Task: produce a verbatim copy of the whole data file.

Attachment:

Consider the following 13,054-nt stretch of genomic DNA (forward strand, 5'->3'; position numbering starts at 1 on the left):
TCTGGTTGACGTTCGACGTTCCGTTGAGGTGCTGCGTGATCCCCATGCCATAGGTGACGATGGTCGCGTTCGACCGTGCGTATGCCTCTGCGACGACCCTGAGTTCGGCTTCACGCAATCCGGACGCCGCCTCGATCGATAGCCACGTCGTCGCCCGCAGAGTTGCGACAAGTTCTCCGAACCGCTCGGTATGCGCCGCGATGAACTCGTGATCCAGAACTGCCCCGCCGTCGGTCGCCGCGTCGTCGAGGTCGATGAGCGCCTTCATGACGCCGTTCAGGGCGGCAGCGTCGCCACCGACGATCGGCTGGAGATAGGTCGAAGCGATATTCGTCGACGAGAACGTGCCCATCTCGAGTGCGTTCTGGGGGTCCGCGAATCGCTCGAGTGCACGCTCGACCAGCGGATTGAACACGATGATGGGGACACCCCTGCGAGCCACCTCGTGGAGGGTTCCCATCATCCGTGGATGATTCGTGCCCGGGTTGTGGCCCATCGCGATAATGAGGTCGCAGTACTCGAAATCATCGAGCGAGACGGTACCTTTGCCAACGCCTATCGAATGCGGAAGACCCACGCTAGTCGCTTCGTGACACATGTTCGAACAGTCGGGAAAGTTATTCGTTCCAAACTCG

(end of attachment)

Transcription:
Consider the following 13,054-nt stretch of genomic DNA (forward strand, 5'->3'; position numbering starts at 1 on the left):
TCTGGTTGACGTTCGACGTTCCGTTGAGGTGCTGCGTGATCCCCATGCCATAGGTGACGATGGTCGCGTTCGACCGTGCGTATGCCTCTGCGACGACCCTGAGTTCGGCTTCACGCAATCCGGACGCCGCCTCGATCGATAGCCACGTCGTCGCCCGCAGAGTTGCGACAAGTTCTCCGAACCGCTCGGTATGCGCCGCGATGAACTCGTGATCCAGAACTGCCCCGCCGTCGGTCGCCGCGTCGTCGAGGTCGATGAGCGCCTTCATGACGCCGTTCAGGGCGGCAGCGTCGCCACCGACGATCGGCTGGAGATAGGTCGAAGCGATATTCGTCGACGAGAACGTGCCCATCTCGAGTGCGTTCTGGGGGTCCGCGAATCGCTCGAGTGCACGCTCGACCAGCGGATTGAACACGATGATGGGGACACCCCTGCGAGCCACCTCGTGGAGGGTTCCCATCATCCGTGGATGATTCGTGCCCGGGTTGTGGCCCATCGCGATAATGAGGTCGCAGTACTCGAAATCATCGAGCGAGACGGTACCTTTGCCAACGCCTATCGAATGCGGAAGACCCACGCTAGTCGCTTCGTGACACATGTTCGAACAGTCGGGAAAGTTATTCGTTCCAAACTCG